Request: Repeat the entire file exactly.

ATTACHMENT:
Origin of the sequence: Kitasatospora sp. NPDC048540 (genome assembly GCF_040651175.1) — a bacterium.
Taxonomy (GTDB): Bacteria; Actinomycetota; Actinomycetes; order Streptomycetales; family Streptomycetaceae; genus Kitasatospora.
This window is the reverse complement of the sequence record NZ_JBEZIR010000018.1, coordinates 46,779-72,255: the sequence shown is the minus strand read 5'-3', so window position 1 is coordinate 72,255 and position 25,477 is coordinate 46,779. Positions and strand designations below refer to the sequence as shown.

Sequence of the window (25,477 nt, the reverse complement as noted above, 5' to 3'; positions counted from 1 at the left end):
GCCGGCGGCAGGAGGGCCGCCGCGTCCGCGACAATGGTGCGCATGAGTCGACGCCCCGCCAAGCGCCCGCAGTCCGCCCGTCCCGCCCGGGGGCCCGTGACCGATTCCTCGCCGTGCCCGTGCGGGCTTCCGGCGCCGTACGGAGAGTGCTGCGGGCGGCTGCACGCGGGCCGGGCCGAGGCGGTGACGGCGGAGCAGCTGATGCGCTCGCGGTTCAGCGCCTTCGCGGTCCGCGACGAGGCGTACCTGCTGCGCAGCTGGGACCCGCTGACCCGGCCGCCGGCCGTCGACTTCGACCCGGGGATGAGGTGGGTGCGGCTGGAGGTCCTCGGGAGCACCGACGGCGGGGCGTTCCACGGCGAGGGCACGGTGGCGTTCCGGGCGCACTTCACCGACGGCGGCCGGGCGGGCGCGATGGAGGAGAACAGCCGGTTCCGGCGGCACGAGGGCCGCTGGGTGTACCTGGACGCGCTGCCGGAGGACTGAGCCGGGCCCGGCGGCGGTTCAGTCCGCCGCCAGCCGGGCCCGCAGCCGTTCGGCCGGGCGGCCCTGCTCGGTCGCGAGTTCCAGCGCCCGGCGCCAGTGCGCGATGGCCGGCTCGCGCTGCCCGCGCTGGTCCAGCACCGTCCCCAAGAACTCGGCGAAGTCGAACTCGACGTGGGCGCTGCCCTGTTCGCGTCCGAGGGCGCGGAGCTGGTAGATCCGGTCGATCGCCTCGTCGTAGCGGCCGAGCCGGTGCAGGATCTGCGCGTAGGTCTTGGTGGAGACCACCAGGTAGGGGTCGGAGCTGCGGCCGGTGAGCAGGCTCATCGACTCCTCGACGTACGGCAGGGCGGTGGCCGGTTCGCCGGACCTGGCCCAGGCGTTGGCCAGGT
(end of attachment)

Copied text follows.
Origin of the sequence: Kitasatospora sp. NPDC048540 (genome assembly GCF_040651175.1) — a bacterium.
Taxonomy (GTDB): Bacteria; Actinomycetota; Actinomycetes; order Streptomycetales; family Streptomycetaceae; genus Kitasatospora.
This window is the reverse complement of the sequence record NZ_JBEZIR010000018.1, coordinates 46,779-72,255: the sequence shown is the minus strand read 5'-3', so window position 1 is coordinate 72,255 and position 25,477 is coordinate 46,779. Positions and strand designations below refer to the sequence as shown.

Sequence of the window (25,477 nt, the reverse complement as noted above, 5' to 3'; positions counted from 1 at the left end):
GCCGGCGGCAGGAGGGCCGCCGCGTCCGCGACAATGGTGCGCATGAGTCGACGCCCCGCCAAGCGCCCGCAGTCCGCCCGTCCCGCCCGGGGGCCCGTGACCGATTCCTCGCCGTGCCCGTGCGGGCTTCCGGCGCCGTACGGAGAGTGCTGCGGGCGGCTGCACGCGGGCCGGGCCGAGGCGGTGACGGCGGAGCAGCTGATGCGCTCGCGGTTCAGCGCCTTCGCGGTCCGCGACGAGGCGTACCTGCTGCGCAGCTGGGACCCGCTGACCCGGCCGCCGGCCGTCGACTTCGACCCGGGGATGAGGTGGGTGCGGCTGGAGGTCCTCGGGAGCACCGACGGCGGGGCGTTCCACGGCGAGGGCACGGTGGCGTTCCGGGCGCACTTCACCGACGGCGGCCGGGCGGGCGCGATGGAGGAGAACAGCCGGTTCCGGCGGCACGAGGGCCGCTGGGTGTACCTGGACGCGCTGCCGGAGGACTGAGCCGGGCCCGGCGGCGGTTCAGTCCGCCGCCAGCCGGGCCCGCAGCCGTTCGGCCGGGCGGCCCTGCTCGGTCGCGAGTTCCAGCGCCCGGCGCCAGTGCGCGATGGCCGGCTCGCGCTGCCCGCGCTGGTCCAGCACCGTCCCCAAGAACTCGGCGAAGTCGAACTCGACGTGGGCGCTGCCCTGTTCGCGTCCGAGGGCGCGGAGCTGGTAGATCCGGTCGATCGCCTCGTCGTAGCGGCCGAGCCGGTGCAGGATCTGCGCGTAGGTCTTGGTGGAGACCACCAGGTAGGGGTCGGAGCTGCGGCCGGTGAGCAGGCTCATCGACTCCTCGACGTACGGCAGGGCGGTGGCCGGTTCGCCGGACCTGGCCCAGGCGTTGGCCAGGT